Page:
- User Training & Awareness: While the right mix of email security technologies is necessary to achieve compliance, technologies are only as smart as the people using them. Educate users on acceptable use policies for email; train them to identify fraudulent email, phishing scams and other “pretexting” that threatens the security of messaging system and integrity of customer information floating within it.
Compliance Doesn’t Have to Be Complex
Despite PCI DSS providing clear direction to the form businesses email security systems should take, many businesses struggle to secure cardholder information exchanged via email, and even when they do, data breaches still happen. The problem is often that the technologies designed to help meet complex compliance requirements are often as complicated as the regulations themselves, posing their own set of challenges to securing email:
- Difficult to Use, Difficult to Adopt: Often technologies created to ensure regulatory compliance inhibit email functionality and workflow, frustrating users. According to a 2011 study by the Ponemon Institute, over half of email encryption users were frustrated with their encryption solutions being inflexible and difficult to use. When technology is difficult to use, managers may have difficulty enforcing policy and users may opt not to use them, which can expose your organization to data leakage and compliance violations.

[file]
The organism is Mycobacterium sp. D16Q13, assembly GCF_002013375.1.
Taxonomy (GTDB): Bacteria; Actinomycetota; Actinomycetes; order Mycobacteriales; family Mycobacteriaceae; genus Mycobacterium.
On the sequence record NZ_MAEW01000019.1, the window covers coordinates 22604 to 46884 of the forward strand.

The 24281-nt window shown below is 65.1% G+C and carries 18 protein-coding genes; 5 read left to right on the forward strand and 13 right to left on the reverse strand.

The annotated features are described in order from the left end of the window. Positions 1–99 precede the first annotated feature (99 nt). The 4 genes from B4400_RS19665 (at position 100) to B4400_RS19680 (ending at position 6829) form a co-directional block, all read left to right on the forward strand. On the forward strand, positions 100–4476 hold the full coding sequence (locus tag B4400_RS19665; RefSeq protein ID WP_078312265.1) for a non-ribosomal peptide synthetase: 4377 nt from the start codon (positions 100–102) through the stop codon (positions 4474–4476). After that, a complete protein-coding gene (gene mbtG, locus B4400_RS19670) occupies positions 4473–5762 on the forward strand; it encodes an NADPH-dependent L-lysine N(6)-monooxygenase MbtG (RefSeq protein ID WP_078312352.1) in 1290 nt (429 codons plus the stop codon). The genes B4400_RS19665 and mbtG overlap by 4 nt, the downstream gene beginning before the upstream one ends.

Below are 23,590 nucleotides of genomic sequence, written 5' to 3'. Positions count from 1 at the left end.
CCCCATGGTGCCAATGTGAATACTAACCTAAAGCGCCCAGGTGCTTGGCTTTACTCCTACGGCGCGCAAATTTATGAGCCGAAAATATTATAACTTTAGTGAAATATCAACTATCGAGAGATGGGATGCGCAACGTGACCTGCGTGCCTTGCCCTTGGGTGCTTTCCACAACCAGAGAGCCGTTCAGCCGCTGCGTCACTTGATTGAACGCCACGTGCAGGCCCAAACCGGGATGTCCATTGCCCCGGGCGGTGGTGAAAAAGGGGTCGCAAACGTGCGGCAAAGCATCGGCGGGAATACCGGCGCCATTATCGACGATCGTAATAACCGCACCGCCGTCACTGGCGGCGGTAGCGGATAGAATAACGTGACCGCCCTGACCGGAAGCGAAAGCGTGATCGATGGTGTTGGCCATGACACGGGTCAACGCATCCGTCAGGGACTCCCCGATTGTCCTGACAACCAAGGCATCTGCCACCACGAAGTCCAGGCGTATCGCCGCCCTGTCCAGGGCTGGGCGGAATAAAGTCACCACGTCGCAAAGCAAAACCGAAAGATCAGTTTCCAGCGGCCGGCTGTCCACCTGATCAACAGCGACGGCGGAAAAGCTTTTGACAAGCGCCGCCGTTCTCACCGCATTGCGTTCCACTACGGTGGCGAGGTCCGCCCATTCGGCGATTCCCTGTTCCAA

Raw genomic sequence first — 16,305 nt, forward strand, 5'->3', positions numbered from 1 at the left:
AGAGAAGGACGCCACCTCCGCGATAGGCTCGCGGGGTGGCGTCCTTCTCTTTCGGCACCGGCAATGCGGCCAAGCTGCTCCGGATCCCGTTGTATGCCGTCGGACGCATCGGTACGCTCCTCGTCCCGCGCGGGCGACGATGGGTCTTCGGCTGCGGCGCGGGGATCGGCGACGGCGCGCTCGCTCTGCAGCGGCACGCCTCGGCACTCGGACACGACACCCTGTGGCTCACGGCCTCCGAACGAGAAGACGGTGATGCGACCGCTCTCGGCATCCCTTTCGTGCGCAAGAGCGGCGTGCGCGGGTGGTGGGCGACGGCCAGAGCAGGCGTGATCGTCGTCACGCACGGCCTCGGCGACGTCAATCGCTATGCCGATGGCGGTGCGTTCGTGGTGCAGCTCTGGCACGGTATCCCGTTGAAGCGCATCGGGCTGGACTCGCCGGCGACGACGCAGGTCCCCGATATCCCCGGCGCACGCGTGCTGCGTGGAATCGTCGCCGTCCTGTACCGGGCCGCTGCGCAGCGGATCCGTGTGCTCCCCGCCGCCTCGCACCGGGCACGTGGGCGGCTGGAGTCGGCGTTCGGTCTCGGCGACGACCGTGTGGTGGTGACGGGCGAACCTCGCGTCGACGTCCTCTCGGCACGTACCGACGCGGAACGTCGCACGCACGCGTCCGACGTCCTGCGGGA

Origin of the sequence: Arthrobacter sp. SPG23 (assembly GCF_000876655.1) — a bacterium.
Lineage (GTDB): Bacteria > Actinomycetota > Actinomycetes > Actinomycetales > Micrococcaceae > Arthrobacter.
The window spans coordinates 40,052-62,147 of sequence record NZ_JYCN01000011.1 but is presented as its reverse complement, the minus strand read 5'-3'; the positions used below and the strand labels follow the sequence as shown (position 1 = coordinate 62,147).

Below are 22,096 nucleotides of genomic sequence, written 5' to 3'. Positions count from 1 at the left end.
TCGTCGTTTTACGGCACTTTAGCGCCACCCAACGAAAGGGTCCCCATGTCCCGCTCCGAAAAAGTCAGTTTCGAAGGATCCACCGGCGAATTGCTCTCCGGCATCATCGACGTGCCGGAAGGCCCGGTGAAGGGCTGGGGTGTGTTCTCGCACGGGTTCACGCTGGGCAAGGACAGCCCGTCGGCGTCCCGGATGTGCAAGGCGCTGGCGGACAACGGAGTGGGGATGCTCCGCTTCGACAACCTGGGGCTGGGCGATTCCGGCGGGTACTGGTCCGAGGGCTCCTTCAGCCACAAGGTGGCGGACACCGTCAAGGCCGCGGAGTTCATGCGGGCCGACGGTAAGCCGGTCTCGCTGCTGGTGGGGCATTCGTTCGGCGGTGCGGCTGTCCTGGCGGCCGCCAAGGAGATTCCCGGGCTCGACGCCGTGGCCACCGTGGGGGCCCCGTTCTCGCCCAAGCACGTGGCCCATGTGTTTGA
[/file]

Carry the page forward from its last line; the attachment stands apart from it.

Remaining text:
- PKI Key Management is Time Consuming and Expensive: It’s no secret that key management is costly. While a key management solution may be necessary for encryption with outdated technology, the cost and time involved to manage it is more than just an inconvenience – eating into management productivity and your budget. Yet the alternative of selecting a cheap solution could result in unrecoverable data. According to a 2011 study, About 52 percent of the businesses said they have had serious key management problems, with about a third claiming that keys were lost or misplaced keys and another third citing key failure.
- Data Leakage Can Still Occur: The understated truth is that compliance does not equal security. Businesses that implement vendors’ technologies for secure email, technologies that claim to conform with PCIDSS requirements, don’t always have the features necessary to catch user-mistakes and policy violations that result in data loss.